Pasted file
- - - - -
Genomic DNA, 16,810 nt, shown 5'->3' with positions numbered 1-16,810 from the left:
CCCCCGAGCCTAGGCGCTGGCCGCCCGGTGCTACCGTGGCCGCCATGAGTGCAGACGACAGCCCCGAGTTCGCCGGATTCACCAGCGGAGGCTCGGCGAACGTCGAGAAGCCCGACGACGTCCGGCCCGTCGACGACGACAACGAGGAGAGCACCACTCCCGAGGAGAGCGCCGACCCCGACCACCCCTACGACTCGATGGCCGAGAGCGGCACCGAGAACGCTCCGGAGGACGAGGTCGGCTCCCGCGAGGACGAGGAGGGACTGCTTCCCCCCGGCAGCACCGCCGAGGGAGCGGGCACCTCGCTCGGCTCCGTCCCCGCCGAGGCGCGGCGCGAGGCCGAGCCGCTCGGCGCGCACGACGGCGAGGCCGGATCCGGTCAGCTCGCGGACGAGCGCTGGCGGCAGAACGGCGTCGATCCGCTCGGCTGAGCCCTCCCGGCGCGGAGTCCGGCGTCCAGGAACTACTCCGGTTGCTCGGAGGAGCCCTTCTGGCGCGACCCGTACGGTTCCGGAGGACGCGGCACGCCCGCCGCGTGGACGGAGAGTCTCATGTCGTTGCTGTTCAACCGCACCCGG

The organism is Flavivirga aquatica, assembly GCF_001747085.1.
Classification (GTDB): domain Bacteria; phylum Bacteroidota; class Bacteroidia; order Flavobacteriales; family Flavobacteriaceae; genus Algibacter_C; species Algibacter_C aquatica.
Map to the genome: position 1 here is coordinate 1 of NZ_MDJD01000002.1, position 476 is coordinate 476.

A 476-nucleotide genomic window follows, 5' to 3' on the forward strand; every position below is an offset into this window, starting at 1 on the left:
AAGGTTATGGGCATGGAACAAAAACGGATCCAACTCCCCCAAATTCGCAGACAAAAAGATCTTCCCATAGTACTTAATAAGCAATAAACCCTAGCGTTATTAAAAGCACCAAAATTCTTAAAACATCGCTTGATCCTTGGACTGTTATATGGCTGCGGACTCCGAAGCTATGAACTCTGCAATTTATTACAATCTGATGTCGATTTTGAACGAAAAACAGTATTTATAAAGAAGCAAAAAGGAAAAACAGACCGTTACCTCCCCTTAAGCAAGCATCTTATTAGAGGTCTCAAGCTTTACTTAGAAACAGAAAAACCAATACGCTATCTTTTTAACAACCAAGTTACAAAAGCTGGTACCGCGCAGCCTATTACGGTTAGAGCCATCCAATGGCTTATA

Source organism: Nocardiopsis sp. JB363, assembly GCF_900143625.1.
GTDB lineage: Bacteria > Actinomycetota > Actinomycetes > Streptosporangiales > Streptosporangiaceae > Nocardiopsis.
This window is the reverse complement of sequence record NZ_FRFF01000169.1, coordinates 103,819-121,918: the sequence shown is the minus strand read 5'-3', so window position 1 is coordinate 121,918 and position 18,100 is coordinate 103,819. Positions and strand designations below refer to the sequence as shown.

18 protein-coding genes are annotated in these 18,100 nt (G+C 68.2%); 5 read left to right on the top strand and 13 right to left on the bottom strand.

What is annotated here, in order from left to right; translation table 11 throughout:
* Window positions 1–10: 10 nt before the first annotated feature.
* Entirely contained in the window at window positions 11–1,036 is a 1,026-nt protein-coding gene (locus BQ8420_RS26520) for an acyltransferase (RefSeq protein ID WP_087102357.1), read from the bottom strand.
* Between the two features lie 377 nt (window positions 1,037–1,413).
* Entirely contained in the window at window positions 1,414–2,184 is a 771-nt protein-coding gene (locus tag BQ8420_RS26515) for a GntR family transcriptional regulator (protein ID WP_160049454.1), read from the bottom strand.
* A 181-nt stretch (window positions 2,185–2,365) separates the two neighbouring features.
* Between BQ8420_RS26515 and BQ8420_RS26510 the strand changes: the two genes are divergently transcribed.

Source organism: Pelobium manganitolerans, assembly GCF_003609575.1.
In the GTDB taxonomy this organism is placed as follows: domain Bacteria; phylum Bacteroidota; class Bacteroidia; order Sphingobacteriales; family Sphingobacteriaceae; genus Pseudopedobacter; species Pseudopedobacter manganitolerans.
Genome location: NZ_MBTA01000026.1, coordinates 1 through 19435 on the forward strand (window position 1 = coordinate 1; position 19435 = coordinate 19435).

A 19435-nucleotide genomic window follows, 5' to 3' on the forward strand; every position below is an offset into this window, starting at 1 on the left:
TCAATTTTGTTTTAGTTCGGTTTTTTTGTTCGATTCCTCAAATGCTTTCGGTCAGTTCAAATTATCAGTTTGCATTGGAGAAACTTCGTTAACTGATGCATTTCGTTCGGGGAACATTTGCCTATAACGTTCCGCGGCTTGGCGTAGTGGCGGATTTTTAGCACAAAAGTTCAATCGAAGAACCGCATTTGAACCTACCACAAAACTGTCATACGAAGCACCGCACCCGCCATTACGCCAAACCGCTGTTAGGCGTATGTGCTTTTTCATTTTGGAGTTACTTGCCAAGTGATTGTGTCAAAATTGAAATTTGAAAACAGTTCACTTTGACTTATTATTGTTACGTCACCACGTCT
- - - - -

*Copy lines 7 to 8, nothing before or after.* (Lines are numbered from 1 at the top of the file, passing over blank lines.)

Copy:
AAGGTTATGGGCATGGAACAAAAACGGATCCAACTCCCCCAAATTCGCAGACAAAAAGATCTTCCCATAGTACTTAATAAGCAATAAACCCTAGCGTTATTAAAAGCACCAAAATTCTTAAAACATCGCTTGATCCTTGGACTGTTATATGGCTGCGGACTCCGAAGCTATGAACTCTGCAATTTATTACAATCTGATGTCGATTTTGAACGAAAAACAGTATTTATAAAGAAGCAAAAAGGAAAAACAGACCGTTACCTCCCCTTAAGCAAGCATCTTATTAGAGGTCTCAAGCTTTACTTAGAAACAGAAAAACCAATACGCTATCTTTTTAACAACCAAGTTACAAAAGCTGGTACCGCGCAGCCTATTACGGTTAGAGCCATCCAATGGCTTATA

Source organism: Nocardiopsis sp. JB363, assembly GCF_900143625.1.